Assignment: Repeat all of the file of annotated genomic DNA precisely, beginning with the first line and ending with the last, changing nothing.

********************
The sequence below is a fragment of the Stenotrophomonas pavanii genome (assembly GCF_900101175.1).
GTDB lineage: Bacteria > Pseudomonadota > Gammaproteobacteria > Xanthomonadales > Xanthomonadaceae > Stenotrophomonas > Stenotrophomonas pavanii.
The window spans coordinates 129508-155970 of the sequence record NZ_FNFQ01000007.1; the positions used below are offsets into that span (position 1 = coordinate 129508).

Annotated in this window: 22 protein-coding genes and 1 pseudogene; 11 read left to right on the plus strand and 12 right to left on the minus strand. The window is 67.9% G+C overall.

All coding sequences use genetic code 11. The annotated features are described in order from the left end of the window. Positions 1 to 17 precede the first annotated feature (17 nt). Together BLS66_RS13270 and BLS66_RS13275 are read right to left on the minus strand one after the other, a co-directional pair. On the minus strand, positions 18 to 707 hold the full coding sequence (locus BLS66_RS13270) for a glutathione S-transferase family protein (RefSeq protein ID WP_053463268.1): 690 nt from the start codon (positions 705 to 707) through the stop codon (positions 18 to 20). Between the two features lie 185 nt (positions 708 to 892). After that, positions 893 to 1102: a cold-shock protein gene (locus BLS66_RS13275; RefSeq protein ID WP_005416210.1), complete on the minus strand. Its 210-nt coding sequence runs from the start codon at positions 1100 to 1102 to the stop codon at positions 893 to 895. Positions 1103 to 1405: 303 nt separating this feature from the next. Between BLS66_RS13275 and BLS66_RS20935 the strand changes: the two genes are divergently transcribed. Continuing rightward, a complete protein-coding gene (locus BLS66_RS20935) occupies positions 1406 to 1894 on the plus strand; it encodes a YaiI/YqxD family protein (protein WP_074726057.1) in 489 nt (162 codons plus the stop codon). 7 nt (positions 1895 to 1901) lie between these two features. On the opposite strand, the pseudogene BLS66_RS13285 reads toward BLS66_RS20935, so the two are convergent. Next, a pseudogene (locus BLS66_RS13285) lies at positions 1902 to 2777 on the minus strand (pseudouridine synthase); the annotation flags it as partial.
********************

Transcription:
The sequence below is a fragment of the Stenotrophomonas pavanii genome (assembly GCF_900101175.1).
GTDB lineage: Bacteria > Pseudomonadota > Gammaproteobacteria > Xanthomonadales > Xanthomonadaceae > Stenotrophomonas > Stenotrophomonas pavanii.
The window spans coordinates 129508-155970 of the sequence record NZ_FNFQ01000007.1; the positions used below are offsets into that span (position 1 = coordinate 129508).

Annotated in this window: 22 protein-coding genes and 1 pseudogene; 11 read left to right on the plus strand and 12 right to left on the minus strand. The window is 67.9% G+C overall.

All coding sequences use genetic code 11. The annotated features are described in order from the left end of the window. Positions 1 to 17 precede the first annotated feature (17 nt). Together BLS66_RS13270 and BLS66_RS13275 are read right to left on the minus strand one after the other, a co-directional pair. On the minus strand, positions 18 to 707 hold the full coding sequence (locus BLS66_RS13270) for a glutathione S-transferase family protein (RefSeq protein ID WP_053463268.1): 690 nt from the start codon (positions 705 to 707) through the stop codon (positions 18 to 20). Between the two features lie 185 nt (positions 708 to 892). After that, positions 893 to 1102: a cold-shock protein gene (locus BLS66_RS13275; RefSeq protein ID WP_005416210.1), complete on the minus strand. Its 210-nt coding sequence runs from the start codon at positions 1100 to 1102 to the stop codon at positions 893 to 895. Positions 1103 to 1405: 303 nt separating this feature from the next. Between BLS66_RS13275 and BLS66_RS20935 the strand changes: the two genes are divergently transcribed. Continuing rightward, a complete protein-coding gene (locus BLS66_RS20935) occupies positions 1406 to 1894 on the plus strand; it encodes a YaiI/YqxD family protein (protein WP_074726057.1) in 489 nt (162 codons plus the stop codon). 7 nt (positions 1895 to 1901) lie between these two features. On the opposite strand, the pseudogene BLS66_RS13285 reads toward BLS66_RS20935, so the two are convergent. Next, a pseudogene (locus BLS66_RS13285) lies at positions 1902 to 2777 on the minus strand (pseudouridine synthase); the annotation flags it as partial.